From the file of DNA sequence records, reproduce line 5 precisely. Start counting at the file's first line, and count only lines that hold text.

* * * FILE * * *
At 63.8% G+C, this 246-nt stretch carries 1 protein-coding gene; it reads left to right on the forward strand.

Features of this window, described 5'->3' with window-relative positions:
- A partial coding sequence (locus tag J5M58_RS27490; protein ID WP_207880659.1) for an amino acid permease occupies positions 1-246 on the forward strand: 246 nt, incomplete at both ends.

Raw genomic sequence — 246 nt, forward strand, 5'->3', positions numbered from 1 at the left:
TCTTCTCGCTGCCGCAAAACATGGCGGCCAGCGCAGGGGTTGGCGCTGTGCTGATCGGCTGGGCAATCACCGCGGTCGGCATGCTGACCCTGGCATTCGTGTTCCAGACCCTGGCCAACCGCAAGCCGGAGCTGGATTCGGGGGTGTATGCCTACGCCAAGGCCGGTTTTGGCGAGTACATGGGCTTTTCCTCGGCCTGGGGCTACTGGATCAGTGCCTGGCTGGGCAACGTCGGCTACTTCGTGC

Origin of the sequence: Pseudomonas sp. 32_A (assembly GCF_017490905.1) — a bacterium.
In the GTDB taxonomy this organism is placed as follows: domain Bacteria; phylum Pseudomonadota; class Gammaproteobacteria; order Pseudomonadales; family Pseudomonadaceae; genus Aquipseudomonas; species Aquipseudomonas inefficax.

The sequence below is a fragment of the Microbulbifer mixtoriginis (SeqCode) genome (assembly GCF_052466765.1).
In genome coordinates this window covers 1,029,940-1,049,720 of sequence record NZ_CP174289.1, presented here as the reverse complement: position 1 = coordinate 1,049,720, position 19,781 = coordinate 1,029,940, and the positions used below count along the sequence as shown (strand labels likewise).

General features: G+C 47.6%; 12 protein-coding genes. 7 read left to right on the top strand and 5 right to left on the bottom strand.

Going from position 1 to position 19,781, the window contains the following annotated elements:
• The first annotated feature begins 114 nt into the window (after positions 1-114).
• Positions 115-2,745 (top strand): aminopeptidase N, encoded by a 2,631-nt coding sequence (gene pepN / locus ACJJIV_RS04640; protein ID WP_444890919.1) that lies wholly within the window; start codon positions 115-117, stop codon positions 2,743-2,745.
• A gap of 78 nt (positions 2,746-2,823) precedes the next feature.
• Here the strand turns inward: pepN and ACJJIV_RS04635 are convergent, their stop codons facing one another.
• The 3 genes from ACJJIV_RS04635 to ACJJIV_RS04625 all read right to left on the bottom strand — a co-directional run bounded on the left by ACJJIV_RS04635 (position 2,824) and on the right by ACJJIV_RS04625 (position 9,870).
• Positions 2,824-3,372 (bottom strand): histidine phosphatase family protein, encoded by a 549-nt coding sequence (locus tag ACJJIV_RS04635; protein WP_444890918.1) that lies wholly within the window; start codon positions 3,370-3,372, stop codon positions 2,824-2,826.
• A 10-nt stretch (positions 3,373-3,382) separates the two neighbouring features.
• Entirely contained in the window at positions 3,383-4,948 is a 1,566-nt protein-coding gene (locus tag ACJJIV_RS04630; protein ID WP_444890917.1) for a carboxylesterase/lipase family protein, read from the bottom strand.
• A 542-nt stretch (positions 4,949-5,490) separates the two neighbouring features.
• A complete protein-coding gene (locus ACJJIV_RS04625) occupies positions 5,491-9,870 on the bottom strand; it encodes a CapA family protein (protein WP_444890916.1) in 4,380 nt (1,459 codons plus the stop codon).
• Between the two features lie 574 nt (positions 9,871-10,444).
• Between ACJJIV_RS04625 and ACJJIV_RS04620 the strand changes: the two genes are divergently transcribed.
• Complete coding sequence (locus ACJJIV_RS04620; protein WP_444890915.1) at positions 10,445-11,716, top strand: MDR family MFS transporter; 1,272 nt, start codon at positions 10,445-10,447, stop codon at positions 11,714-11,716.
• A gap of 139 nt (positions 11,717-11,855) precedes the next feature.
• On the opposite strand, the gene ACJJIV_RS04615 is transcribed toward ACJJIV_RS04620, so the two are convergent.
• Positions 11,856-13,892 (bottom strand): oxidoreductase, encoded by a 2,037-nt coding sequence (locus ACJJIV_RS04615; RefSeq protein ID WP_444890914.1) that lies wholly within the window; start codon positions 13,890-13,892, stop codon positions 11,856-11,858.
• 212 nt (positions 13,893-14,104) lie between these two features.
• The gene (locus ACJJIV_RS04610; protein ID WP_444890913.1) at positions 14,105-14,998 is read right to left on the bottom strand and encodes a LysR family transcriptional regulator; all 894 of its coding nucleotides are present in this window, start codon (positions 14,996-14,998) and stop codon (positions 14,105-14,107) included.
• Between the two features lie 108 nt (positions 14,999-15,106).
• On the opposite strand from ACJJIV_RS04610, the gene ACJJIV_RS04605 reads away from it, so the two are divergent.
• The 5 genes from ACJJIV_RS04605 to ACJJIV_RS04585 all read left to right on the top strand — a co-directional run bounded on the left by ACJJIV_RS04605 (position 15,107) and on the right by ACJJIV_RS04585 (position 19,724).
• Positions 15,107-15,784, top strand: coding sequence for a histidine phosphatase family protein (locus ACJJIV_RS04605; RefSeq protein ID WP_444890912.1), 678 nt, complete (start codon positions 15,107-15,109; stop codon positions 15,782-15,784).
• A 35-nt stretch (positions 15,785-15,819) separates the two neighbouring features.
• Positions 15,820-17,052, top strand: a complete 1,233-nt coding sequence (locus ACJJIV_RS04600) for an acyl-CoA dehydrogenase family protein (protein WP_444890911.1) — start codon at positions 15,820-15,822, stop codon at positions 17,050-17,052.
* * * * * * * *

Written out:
TCTTCTCGCTGCCGCAAAACATGGCGGCCAGCGCAGGGGTTGGCGCTGTGCTGATCGGCTGGGCAATCACCGCGGTCGGCATGCTGACCCTGGCATTCGTGTTCCAGACCCTGGCCAACCGCAAGCCGGAGCTGGATTCGGGGGTGTATGCCTACGCCAAGGCCGGTTTTGGCGAGTACATGGGCTTTTCCTCGGCCTGGGGCTACTGGATCAGTGCCTGGCTGGGCAACGTCGGCTACTTCGTGC